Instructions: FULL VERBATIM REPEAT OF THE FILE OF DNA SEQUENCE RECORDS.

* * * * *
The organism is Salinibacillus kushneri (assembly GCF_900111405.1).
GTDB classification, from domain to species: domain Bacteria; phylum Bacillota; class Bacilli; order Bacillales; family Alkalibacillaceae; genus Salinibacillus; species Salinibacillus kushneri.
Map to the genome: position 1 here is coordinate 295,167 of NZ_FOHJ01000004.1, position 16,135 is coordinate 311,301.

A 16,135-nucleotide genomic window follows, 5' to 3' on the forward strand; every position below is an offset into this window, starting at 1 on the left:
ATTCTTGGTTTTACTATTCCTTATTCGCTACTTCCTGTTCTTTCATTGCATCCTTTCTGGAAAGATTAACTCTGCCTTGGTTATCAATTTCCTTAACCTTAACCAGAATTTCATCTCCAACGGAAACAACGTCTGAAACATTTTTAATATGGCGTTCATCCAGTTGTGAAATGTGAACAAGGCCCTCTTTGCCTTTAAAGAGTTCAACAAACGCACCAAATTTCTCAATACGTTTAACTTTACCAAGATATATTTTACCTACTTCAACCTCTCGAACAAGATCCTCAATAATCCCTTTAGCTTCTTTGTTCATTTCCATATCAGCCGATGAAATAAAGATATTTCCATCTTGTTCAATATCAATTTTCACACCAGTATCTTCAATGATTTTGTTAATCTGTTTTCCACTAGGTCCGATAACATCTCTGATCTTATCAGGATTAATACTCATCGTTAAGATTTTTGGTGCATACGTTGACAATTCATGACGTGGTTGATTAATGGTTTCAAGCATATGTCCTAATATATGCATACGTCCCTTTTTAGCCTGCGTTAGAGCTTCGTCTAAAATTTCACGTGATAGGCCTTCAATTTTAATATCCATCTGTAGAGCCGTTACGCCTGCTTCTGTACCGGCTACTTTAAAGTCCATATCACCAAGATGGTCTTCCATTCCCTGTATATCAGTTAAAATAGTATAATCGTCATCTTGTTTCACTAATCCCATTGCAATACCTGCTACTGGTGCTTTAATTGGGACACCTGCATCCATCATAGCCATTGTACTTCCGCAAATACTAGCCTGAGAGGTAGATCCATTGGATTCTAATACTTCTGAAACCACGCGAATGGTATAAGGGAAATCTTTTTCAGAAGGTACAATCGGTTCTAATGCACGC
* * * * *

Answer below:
The organism is Salinibacillus kushneri (assembly GCF_900111405.1).
GTDB classification, from domain to species: domain Bacteria; phylum Bacillota; class Bacilli; order Bacillales; family Alkalibacillaceae; genus Salinibacillus; species Salinibacillus kushneri.
Map to the genome: position 1 here is coordinate 295,167 of NZ_FOHJ01000004.1, position 16,135 is coordinate 311,301.

A 16,135-nucleotide genomic window follows, 5' to 3' on the forward strand; every position below is an offset into this window, starting at 1 on the left:
ATTCTTGGTTTTACTATTCCTTATTCGCTACTTCCTGTTCTTTCATTGCATCCTTTCTGGAAAGATTAACTCTGCCTTGGTTATCAATTTCCTTAACCTTAACCAGAATTTCATCTCCAACGGAAACAACGTCTGAAACATTTTTAATATGGCGTTCATCCAGTTGTGAAATGTGAACAAGGCCCTCTTTGCCTTTAAAGAGTTCAACAAACGCACCAAATTTCTCAATACGTTTAACTTTACCAAGATATATTTTACCTACTTCAACCTCTCGAACAAGATCCTCAATAATCCCTTTAGCTTCTTTGTTCATTTCCATATCAGCCGATGAAATAAAGATATTTCCATCTTGTTCAATATCAATTTTCACACCAGTATCTTCAATGATTTTGTTAATCTGTTTTCCACTAGGTCCGATAACATCTCTGATCTTATCAGGATTAATACTCATCGTTAAGATTTTTGGTGCATACGTTGACAATTCATGACGTGGTTGATTAATGGTTTCAAGCATATGTCCTAATATATGCATACGTCCCTTTTTAGCCTGCGTTAGAGCTTCGTCTAAAATTTCACGTGATAGGCCTTCAATTTTAATATCCATCTGTAGAGCCGTTACGCCTGCTTCTGTACCGGCTACTTTAAAGTCCATATCACCAAGATGGTCTTCCATTCCCTGTATATCAGTTAAAATAGTATAATCGTCATCTTGTTTCACTAATCCCATTGCAATACCTGCTACTGGTGCTTTAATTGGGACACCTGCATCCATCATAGCCATTGTACTTCCGCAAATACTAGCCTGAGAGGTAGATCCATTGGATTCTAATACTTCTGAAACCACGCGAATGGTATAAGGGAAATCTTTTTCAGAAGGTACAATCGGTTCTAATGCACGC